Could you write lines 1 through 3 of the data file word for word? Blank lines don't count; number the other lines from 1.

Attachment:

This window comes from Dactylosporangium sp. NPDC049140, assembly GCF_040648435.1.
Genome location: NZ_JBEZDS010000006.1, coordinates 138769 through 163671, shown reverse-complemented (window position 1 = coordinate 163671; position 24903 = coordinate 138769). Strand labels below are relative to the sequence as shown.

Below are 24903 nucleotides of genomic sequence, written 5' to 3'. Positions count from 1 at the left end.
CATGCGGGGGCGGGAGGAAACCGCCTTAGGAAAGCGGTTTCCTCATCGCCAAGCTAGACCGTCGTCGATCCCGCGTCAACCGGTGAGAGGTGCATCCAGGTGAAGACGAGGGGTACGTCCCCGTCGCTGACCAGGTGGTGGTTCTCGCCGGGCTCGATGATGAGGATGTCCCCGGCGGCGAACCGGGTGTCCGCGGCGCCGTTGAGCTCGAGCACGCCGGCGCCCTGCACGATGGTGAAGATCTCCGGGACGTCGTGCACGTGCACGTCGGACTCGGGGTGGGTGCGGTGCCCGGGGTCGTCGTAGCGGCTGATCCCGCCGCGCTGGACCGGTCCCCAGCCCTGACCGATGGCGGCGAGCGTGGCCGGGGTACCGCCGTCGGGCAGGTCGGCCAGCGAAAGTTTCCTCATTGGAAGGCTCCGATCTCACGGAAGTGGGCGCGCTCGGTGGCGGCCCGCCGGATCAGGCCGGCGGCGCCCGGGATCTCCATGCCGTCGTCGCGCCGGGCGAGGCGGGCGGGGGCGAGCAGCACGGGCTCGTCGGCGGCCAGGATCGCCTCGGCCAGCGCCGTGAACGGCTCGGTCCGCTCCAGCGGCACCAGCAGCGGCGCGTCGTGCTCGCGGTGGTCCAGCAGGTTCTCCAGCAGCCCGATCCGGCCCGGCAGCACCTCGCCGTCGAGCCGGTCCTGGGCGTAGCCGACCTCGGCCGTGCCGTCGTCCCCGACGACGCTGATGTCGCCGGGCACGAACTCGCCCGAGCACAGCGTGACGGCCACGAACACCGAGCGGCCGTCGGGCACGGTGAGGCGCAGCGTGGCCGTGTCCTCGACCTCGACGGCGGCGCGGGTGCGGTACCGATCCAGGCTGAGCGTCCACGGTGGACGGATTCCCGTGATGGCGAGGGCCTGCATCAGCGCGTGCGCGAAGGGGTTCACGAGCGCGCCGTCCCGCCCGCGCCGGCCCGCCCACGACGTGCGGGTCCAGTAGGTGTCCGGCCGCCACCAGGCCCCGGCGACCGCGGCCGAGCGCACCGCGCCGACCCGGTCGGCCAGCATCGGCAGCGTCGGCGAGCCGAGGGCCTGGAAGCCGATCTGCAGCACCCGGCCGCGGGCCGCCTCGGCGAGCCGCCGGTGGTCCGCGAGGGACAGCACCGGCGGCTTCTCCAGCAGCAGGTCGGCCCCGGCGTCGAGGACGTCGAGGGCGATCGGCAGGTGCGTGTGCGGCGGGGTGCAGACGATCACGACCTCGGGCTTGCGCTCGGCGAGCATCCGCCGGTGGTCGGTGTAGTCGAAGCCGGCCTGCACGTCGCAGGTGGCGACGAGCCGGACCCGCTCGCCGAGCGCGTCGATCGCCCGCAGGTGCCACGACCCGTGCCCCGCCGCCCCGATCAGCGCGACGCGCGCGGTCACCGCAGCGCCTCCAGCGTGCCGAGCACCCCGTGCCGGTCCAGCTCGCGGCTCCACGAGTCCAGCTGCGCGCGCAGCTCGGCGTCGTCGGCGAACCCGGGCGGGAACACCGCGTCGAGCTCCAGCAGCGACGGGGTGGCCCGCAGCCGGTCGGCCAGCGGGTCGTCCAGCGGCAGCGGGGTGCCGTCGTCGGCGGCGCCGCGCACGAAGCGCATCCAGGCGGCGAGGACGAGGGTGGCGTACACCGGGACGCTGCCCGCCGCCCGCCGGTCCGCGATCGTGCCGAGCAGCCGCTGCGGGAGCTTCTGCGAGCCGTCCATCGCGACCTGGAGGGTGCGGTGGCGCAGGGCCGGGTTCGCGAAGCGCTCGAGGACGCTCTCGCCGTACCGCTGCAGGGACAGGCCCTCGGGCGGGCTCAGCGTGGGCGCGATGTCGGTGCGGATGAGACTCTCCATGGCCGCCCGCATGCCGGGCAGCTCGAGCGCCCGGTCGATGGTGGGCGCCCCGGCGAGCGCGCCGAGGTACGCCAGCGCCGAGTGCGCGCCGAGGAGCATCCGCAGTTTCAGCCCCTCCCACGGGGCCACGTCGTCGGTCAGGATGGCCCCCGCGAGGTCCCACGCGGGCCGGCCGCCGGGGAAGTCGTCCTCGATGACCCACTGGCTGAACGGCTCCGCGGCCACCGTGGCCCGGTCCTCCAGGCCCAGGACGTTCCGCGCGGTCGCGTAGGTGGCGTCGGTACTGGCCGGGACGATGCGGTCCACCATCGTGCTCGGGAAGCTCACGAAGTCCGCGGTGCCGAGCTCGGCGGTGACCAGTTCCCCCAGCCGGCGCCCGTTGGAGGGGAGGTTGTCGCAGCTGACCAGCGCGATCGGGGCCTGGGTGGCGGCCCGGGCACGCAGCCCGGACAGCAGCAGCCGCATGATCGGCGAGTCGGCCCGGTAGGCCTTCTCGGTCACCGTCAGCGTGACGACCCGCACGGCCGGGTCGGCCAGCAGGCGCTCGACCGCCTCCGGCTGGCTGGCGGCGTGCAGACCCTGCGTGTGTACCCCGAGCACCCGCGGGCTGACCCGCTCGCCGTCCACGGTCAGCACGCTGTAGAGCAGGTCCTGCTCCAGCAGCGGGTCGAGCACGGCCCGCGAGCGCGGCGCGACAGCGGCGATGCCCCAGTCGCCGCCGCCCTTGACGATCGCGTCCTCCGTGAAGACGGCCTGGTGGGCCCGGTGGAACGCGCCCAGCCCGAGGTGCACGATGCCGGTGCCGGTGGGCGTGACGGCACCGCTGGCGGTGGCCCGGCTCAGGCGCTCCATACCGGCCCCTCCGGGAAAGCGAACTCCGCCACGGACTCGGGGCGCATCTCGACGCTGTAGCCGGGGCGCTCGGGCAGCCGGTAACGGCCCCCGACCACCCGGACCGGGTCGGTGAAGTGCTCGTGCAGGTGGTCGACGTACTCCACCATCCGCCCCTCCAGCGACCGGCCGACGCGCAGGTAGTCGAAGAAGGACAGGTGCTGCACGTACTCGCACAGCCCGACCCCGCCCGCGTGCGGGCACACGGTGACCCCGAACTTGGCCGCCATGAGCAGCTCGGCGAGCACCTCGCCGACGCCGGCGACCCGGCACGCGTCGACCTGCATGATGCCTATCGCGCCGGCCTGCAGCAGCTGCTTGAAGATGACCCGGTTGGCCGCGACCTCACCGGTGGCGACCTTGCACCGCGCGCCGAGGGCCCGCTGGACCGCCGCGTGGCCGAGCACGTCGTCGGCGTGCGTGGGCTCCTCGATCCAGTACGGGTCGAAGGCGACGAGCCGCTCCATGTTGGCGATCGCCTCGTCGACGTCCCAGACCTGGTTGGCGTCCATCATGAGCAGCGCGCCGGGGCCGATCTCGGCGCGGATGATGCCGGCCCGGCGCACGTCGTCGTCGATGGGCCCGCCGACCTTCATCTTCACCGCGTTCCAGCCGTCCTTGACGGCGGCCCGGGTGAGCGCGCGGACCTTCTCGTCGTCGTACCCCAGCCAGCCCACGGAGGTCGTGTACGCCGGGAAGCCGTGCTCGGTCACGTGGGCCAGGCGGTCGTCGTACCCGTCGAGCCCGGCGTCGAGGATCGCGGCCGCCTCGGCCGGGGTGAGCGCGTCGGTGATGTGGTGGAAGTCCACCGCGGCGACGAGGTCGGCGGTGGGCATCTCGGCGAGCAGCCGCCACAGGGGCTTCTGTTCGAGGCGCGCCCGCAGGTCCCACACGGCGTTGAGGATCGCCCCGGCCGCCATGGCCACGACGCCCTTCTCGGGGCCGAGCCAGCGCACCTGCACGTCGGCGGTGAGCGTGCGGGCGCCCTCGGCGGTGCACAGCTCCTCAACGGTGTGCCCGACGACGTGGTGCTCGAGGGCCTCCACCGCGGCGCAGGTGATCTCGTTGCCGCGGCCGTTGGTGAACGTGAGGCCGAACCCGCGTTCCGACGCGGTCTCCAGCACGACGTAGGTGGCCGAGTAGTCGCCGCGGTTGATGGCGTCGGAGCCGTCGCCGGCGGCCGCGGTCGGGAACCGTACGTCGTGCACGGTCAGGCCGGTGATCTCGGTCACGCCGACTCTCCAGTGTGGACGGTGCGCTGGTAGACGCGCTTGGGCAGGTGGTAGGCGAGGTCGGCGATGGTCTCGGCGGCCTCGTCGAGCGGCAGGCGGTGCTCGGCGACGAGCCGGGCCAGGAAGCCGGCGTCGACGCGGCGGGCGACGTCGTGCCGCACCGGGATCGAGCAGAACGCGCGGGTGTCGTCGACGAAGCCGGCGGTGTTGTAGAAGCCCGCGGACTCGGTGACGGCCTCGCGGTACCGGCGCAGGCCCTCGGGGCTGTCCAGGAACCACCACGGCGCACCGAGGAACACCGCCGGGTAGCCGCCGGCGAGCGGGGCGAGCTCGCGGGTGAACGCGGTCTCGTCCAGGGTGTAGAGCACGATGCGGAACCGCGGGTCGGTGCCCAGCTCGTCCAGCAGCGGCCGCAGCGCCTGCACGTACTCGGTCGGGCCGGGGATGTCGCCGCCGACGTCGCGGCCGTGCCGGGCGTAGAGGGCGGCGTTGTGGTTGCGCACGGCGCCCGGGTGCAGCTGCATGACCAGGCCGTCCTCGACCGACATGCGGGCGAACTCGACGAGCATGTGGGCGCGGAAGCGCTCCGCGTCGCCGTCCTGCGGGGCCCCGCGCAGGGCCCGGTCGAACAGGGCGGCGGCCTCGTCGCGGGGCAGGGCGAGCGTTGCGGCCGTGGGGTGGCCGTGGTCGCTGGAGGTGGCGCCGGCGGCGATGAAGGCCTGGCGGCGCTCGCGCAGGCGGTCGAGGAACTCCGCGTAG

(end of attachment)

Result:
This window comes from Dactylosporangium sp. NPDC049140, assembly GCF_040648435.1.
Genome location: NZ_JBEZDS010000006.1, coordinates 138769 through 163671, shown reverse-complemented (window position 1 = coordinate 163671; position 24903 = coordinate 138769). Strand labels below are relative to the sequence as shown.

Below are 24903 nucleotides of genomic sequence, written 5' to 3'. Positions count from 1 at the left end.